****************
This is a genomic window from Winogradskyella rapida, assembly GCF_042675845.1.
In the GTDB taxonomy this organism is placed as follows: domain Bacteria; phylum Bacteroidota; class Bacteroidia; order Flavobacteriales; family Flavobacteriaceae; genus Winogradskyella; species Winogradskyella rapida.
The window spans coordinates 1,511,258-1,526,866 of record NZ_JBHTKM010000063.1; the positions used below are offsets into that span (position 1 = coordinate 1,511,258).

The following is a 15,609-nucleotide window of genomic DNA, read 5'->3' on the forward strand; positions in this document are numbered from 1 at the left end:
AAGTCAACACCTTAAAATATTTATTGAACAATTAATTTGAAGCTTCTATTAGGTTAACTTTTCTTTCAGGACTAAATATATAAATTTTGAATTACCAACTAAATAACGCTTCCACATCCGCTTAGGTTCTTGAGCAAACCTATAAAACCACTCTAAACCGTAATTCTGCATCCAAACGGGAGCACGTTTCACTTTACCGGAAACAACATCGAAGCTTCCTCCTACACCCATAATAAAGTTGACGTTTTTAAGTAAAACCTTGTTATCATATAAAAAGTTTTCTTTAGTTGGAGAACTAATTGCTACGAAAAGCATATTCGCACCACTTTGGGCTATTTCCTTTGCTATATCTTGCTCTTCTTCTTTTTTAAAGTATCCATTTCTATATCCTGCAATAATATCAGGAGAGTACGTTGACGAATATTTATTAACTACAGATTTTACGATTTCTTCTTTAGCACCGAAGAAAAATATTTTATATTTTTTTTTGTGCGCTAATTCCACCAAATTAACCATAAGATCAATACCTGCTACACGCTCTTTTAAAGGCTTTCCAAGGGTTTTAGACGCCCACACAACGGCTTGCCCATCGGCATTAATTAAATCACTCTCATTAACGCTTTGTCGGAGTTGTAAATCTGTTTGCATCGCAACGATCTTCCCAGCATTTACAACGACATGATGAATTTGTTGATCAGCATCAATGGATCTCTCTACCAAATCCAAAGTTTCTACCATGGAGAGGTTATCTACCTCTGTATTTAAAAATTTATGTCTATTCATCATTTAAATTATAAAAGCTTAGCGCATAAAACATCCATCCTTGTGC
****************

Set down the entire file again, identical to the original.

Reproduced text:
This is a genomic window from Winogradskyella rapida, assembly GCF_042675845.1.
In the GTDB taxonomy this organism is placed as follows: domain Bacteria; phylum Bacteroidota; class Bacteroidia; order Flavobacteriales; family Flavobacteriaceae; genus Winogradskyella; species Winogradskyella rapida.
The window spans coordinates 1,511,258-1,526,866 of record NZ_JBHTKM010000063.1; the positions used below are offsets into that span (position 1 = coordinate 1,511,258).

The following is a 15,609-nucleotide window of genomic DNA, read 5'->3' on the forward strand; positions in this document are numbered from 1 at the left end:
AAGTCAACACCTTAAAATATTTATTGAACAATTAATTTGAAGCTTCTATTAGGTTAACTTTTCTTTCAGGACTAAATATATAAATTTTGAATTACCAACTAAATAACGCTTCCACATCCGCTTAGGTTCTTGAGCAAACCTATAAAACCACTCTAAACCGTAATTCTGCATCCAAACGGGAGCACGTTTCACTTTACCGGAAACAACATCGAAGCTTCCTCCTACACCCATAATAAAGTTGACGTTTTTAAGTAAAACCTTGTTATCATATAAAAAGTTTTCTTTAGTTGGAGAACTAATTGCTACGAAAAGCATATTCGCACCACTTTGGGCTATTTCCTTTGCTATATCTTGCTCTTCTTCTTTTTTAAAGTATCCATTTCTATATCCTGCAATAATATCAGGAGAGTACGTTGACGAATATTTATTAACTACAGATTTTACGATTTCTTCTTTAGCACCGAAGAAAAATATTTTATATTTTTTTTTGTGCGCTAATTCCACCAAATTAACCATAAGATCAATACCTGCTACACGCTCTTTTAAAGGCTTTCCAAGGGTTTTAGACGCCCACACAACGGCTTGCCCATCGGCATTAATTAAATCACTCTCATTAACGCTTTGTCGGAGTTGTAAATCTGTTTGCATCGCAACGATCTTCCCAGCATTTACAACGACATGATGAATTTGTTGATCAGCATCAATGGATCTCTCTACCAAATCCAAAGTTTCTACCATGGAGAGGTTATCTACCTCTGTATTTAAAAATTTATGTCTATTCATCATTTAAATTATAAAAGCTTAGCGCATAAAACATCCATCCTTGTGC